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Whey vs Egg Protein: Which Is Better for You?

Wondering what to choose between whey vs egg protein? Before you spend your money, you should know the key differences between these types of protein. Perhaps one of them does not suit you, and the other will be perfect!

Both whey vs egg protein has its own advantages. Whey protein contains more leucine, has a more appealing taste and is perfect for shakes and smoothies. Egg protein is also high quality protein suitable for people with milk allergy or lactose intolerance.

whey protein vs egg protein

What’s Egg Protein

As the name implies, this is a type of protein, which is found in eggs. Egg protein is known for its great amino acid profile and digestibility, which has been used as the standard for comparing other dietary proteins. In a powder form, egg protein is made from egg whites. It is a concentrated source of high-quality protein, with a high content of the most anabolic amino acid – leucine.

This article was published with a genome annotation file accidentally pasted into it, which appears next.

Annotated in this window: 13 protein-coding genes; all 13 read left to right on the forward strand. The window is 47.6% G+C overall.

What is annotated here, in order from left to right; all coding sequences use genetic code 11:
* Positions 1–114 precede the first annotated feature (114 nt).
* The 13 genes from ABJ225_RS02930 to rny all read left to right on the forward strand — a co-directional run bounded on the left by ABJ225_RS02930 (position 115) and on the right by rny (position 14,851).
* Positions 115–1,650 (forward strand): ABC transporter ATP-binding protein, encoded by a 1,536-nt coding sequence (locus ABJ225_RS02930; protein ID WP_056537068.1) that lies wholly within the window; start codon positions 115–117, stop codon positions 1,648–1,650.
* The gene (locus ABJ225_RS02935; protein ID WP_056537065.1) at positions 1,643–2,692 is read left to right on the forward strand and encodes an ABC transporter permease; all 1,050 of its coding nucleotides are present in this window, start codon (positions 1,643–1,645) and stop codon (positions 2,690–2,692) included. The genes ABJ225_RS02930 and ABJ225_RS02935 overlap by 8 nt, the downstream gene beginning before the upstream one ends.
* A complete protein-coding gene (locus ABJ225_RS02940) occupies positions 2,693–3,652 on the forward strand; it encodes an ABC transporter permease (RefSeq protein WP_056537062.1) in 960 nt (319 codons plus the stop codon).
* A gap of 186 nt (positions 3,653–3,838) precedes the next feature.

What’s Whey Protein

This is one of the proteins found in milk. Whey protein also has an excellent amino acid profile and highest concentration of leucine of all other protein sources! Whey protein powder has replaced egg protein powder, which used to be the most popular protein supplement.

Whey vs Egg Protein Detailed Comparison

Let’s take a closer look at the key differences between these two types of protein.

1. Processing

The process of producing egg protein powder is quite simple. The egg whites are separated from the yolks, dehydrated and finely ground to form a powder. Of course, in order for the product to be safe, the egg white is pasteurized. This minimizes the risk of salmonella infection.